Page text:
MASTER NOTES: 'It was a dark and stormy night...'

About 10 years ago, a BaseballHQ subscriber hired me to write a weekly story about the action in his home league—“The Mugwumps jumped three spots into second place on great weeks by Jermaine Dye and Bronson Arroyo, while poor performances from Jeff Francis and Carlos Zambrano dropped NoNameNeds out of the money…” That sort of thing.

The idea was that the guy would distribute the story every week to his leaguemates, making the league a little more fun and interesting, and possibly helping keep the also-rans a little more involved.

I backed out of the deal after the first few weeks. It started off being kind of fun, but it got to be about as boring a task as I’ve ever had in 40 years as a professional writer. And I once had to write a story about a kid’s pet turtle.

Fast-forward to this season. I have a team in a mixed league with some other fantasy writers and some regular citizens whose league operates through CBS Sportsline. And every week, the site posts a recap about the league, not really comprehensive but a few anecdotes about what went on for a few of the teams in the league. Recently, the summary included an item about my team. It said:

“Coaches Patrick Davitt and Todd Zola had more than enough production in the home runs category this week. Baseball HQ Radio produced the week's 3rd best performance in the HRs category despite leaving Evan Gattis and his 3 HRs on the bench. No other player riding the pine did better. Baseball HQ Radio moved up from 13th to 10th in the HRs standings.”

My first thought was, “What poor soul has to do this every week, sifting through thousands of leagues looking for interesting tidbits?” About four-one-hundredths of a second later, I realized no soul, poor or otherwise, was doing anything.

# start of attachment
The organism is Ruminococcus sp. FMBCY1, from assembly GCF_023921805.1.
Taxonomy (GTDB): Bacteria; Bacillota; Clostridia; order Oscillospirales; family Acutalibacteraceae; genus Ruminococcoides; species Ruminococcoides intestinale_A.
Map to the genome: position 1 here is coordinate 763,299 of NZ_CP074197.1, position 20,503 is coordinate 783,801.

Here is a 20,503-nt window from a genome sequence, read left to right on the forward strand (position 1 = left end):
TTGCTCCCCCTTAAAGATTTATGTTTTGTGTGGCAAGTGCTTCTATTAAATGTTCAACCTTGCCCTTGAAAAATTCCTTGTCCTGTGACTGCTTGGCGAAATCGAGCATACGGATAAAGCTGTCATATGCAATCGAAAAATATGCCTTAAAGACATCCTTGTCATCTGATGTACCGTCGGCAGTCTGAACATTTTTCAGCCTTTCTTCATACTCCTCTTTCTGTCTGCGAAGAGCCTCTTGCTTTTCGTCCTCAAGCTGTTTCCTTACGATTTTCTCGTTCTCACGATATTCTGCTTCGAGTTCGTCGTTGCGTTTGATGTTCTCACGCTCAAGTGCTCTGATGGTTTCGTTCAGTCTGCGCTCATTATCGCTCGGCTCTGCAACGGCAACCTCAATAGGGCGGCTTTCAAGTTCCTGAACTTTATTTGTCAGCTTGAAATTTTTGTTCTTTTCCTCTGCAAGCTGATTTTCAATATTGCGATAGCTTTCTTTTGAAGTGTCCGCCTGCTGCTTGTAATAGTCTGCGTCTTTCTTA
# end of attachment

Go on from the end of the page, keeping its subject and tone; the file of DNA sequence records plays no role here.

The story was written under the byline “Fantasy Journalist,” which has a kind of double meaning here: The subject is fantasy. So is the journalist. The story was written by a robot.

Now before you get visions of C3PO sitting at a keyboard tapping out baseball yarns for fantasy owners, the writing is not being done by a physical robot. It’s being done by software. I’m pretty sure the story templates are written by real people, with software macros “filling in the blanks” by extracting pre-defined statistical nuggets from every team in the thousands of leagues the site administers.  

For example, in the story I mentioned above, some person probably noticed that Evan Gattis had three HR despite being benched in a large percentage of leagues, and thought that might make a story item. So he or she wrote a template that says, “Coaches (BLANK) and (BLANK) had more than enough production in the home runs category this week. (TEAMNAME) produced the week's (HR WEEK RANK) best performance in the HRs category despite leaving Evan Gattis and his 3 HRs on the bench. No other player riding the pine did better. (TEAMNAME) moved up from (WEEK2 HR RANK) to (WEEK3 HR RANK) in the HRs standings.”

All that’s left is to instruct the computer to scour the database for teams with Gattis on the bench, fill in the blanks, and, voilà! An entertaining snippet, customized for each league.

Now I know what you might be thinking: just because the writing was hackneyed and formulaic, like “riding the pine,” doesn’t mean it was a robot. There’s lots hackneyed and formulaic writing in real human sportswriting, especially on the web.

But there are other clues pointing to the presence of the non-human. Often, the teams cited in the story don’t quite match the point the story is making. The story about our team said we had “more than enough HR production” in the week, but we clearly did not. We were only third for the week in HR and remained in the second division in the HR category for the season. And in the same “news package” that announced our big HR week, a story about another team said in part that the team had zero everything for stats that week. A database scrape that didn’t quite work—and that even the dimmest freelancer would have noticed and fixed.

Still not convinced? The site also has a link to “modify your gender in these stories.” You may choose from a pulldown menu called “Story Gender Pronouns,” offering you the choice of “Male,” “Female” and “Do not designate.” No word on how this has gone over in North Carolina, but you’d think that a real human writer would recognize that the names “Patrick” and “Todd” are pretty obviously male.